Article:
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April 14, 2013April 14, 2013  0 comments  Geography

When following in the footsteps of Jesus most Christian pilgrims will, at some point during their Holy Land tour, find their away onto a Holy Land Sailing boat going across the Sea of Galilee, taking in the numerous holy and historical sites that are situated along waters edge. And some groups may make their way to the Yigal Alon museum to view the historic first centery "Jesus Boat" that was exposed several years ago in very shallow waters of Lake Galilee.

But what most people don't know and what marine archaeologists have yet to understand is that lying 8 or 9 meters underneath the surface in the southwest corner of the Sea of Galilee lies an impressive rock structure weighing close to 60000 tons, in the shape of a perfect circle.

Shmulik Marco, a senior researcher in the Geophysics Department of Tel Aviv University, made the discovery in 2003 using a sonar. The discovery was recently published in the "|International Journal of Nautical Archaeology" It is believed that the structure was put together on dry land and later submerged in rising waters. The stones are about a meter long and the overall size is close to 60 meters in diameter and 10 meters high.

So far there has not been a dig carried out at the site, however, archaeologists believe it is an early Bronze Age structure and that it may be connected to the nearby ancient city of Beit Yerah but are far from certain. Other similar monuments in the region incude Khirbet B'tiha at the north of the lake and Rujm al-Hiri (also known as Gilgal Refa'im) in the Golan Heights. Rujm al-Hiri is situated northeast of the Sea of Galilee and consists of about 42,000 basalt rock formations, also place in several concentric circles, and possibly used as an ancient calendar.




Photo of Rujm al-Hiri is courtesy of Wikipedia.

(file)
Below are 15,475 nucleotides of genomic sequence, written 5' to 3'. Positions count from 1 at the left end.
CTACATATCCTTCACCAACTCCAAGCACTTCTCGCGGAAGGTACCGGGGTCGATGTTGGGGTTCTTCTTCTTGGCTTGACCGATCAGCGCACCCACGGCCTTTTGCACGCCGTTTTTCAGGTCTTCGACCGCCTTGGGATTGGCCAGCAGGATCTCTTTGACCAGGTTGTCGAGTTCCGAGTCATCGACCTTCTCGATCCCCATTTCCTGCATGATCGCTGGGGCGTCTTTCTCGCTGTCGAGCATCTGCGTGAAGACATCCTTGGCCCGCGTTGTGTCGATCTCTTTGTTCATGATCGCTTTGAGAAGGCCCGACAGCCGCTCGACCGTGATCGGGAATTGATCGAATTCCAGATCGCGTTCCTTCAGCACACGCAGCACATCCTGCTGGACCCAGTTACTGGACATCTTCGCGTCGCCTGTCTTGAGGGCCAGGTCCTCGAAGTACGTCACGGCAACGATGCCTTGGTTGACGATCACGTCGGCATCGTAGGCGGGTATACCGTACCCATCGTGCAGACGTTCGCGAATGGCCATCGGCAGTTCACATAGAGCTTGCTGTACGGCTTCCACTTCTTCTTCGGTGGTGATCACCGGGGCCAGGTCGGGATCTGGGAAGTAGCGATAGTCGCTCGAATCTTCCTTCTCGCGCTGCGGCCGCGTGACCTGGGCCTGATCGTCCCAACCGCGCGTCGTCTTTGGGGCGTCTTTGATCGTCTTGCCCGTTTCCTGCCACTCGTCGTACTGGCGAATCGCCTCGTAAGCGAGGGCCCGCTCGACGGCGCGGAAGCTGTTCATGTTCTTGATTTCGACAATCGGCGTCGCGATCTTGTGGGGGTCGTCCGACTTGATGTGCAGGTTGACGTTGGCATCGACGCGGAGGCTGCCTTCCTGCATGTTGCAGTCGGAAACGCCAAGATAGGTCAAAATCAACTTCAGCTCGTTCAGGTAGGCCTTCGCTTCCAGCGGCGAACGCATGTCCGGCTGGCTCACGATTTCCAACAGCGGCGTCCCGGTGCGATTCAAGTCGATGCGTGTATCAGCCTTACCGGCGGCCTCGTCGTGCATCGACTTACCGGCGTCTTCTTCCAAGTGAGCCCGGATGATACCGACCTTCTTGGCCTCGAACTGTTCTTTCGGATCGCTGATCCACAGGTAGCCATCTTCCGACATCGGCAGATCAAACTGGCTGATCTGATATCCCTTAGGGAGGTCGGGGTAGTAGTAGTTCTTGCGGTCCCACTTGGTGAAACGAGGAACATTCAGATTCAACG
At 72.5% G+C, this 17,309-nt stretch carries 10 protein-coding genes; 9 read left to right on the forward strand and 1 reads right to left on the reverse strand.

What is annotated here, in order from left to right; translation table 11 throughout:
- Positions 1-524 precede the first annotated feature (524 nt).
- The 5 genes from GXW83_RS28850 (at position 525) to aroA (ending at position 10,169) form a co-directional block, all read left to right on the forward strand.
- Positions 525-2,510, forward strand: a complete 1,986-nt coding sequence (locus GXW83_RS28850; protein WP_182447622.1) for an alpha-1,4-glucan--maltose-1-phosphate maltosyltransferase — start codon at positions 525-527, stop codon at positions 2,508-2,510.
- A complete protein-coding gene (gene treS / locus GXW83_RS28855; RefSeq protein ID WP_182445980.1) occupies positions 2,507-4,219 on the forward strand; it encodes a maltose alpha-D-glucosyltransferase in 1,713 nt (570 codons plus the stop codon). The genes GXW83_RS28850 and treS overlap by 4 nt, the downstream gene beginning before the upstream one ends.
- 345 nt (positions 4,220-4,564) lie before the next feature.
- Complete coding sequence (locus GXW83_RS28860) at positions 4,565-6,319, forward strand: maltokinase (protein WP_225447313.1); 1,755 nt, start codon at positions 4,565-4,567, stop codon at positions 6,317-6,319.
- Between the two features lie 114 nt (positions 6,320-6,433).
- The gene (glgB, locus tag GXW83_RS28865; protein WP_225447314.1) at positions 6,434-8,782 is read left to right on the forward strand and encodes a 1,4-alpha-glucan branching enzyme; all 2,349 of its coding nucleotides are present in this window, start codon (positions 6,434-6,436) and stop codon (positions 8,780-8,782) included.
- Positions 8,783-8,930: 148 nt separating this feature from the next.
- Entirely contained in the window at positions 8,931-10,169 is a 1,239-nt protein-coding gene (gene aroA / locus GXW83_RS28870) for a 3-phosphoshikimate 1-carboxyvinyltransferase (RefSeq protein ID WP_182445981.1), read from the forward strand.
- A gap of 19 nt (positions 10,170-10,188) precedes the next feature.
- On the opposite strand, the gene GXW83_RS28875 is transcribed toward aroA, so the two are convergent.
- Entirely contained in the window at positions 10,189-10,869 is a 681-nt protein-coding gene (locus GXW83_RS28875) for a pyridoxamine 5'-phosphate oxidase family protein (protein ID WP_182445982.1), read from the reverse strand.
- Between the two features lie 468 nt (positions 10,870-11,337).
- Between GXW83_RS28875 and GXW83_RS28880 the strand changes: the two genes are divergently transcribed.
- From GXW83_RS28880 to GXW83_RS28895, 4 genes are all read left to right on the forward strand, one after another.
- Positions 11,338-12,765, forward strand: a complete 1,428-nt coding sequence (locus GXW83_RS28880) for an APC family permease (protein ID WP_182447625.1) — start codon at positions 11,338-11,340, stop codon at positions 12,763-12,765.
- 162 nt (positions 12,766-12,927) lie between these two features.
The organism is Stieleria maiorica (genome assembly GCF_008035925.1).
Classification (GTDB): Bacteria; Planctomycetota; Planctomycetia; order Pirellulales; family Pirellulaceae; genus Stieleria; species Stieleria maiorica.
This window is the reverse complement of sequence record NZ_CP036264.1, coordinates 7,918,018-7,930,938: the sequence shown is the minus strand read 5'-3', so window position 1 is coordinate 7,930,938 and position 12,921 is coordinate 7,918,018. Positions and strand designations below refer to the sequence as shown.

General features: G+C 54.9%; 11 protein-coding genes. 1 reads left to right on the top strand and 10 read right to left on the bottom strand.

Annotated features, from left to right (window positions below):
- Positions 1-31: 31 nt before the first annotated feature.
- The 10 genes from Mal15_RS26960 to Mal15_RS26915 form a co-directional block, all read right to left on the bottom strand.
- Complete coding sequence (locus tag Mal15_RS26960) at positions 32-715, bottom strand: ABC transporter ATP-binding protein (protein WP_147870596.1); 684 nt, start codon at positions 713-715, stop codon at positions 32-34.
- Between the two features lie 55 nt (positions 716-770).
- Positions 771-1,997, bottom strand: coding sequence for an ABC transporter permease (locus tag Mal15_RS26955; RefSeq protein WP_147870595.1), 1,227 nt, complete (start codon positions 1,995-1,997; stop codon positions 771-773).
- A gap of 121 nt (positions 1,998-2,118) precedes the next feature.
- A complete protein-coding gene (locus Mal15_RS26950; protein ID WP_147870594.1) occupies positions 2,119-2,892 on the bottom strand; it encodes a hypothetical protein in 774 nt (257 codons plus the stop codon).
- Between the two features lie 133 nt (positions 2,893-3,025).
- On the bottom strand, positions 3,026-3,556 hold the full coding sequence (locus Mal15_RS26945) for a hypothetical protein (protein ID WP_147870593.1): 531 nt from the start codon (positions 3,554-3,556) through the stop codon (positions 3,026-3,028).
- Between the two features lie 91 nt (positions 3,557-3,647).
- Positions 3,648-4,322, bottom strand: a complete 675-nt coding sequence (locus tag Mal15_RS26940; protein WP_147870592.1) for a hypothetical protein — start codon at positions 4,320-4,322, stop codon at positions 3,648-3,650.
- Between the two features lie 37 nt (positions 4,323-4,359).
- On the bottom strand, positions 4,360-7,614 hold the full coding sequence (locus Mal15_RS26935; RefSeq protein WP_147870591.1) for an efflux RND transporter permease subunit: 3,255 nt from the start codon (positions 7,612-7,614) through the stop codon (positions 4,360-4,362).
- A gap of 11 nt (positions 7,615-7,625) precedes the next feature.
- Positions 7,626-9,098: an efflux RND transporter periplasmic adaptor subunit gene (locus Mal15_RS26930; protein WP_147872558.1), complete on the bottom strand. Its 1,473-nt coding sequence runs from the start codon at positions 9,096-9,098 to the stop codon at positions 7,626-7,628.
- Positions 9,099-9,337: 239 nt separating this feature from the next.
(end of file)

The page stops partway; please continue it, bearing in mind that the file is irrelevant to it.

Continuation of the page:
Tags: sea of galilee 

September 12, 2009September 12, 2009  0 comments  Biblical Archaeology

An ancient synagogue dating from the Second Temple period (50 BCE-100 CE) housing the first ever menorah decoration ever found from that period was exposed in archaeological excavations at Migdal, known as Migdala, on the Sea of Galilee just north of Tiberias. The Israel Antiquities Authority is conducting excavations at the site, which is slated for development of a Christian-oriented resort hotel and multi-media center dedicated to dialogue and understanding.



Within the discovered the synagague there is a stone that is engraved with a seven-branched menorah (candelabrum), in the middle. It is the first time this type of discovery has ever been made. Up until now there had never been a seven branch menorah engraving discovered within a Jewish context. Archaeologists Dina Avshalom-Gorni and Arfan Najar of the Israel Antiquities Authority are conducting the excavations.  The main hall of synagogue is c. 120 square meters in area and its stone benches, which served as seats for the worshippers, were built up against the walls of the hall. Its floor was made of mosaic and its walls were treated with colored plaster (frescos). A square stone, the top and four sides of which are adorned with reliefs, was discovered in the hall. The stone is engraved with a seven-branched menorah set atop a pedestal with a triangular base, which is flanked on either side by an amphora (jars). The engraving that appears on the stone that was uncovered joins only six other synagagues in the word that are known to date to the Second Temple period", said Dina Avshalom-Gorni, the director of the Isrsael Antiquities Authority.



The site is owned by Ark New Gate, which intends to build a unique hotel property and multi-media center that is envisioned as a center of dialogue and respect between cultures and religions. Migdal has long been a very important site to Christians and the nearby historical site is managed by the Franscicans. Christian history recognizes Migdal as mentioned as the birthplace of Mary Magdalene. the city was strategically important during the Greate Revolt as well and the base of operation of Yosef Ben Matityahu (Josephus Flavius). AFter the revolt, Migdal became the administrative center of the Galilee lasting until 19CE, when nearby Tiberias was founded and became an important city.

June 23, 2015June 23, 2015  0 comments  Events

One of the holiest Catholic shrines in Israel, Tabgha, situated on the northern shore of the Sea of Galilee, was the unfortunate site of a destructive fire, which broke out last week in several places inside the church, causing the roof to collapse. Firefighters doused the fire and treated two people for minor smoke inhalation. The fire is being considered a nationalist crime that was set deliberately. Hebrew graffiti from a Jewish prayer the mentions the elimination of idol worship was painted in rep paint on a wall just outside the church.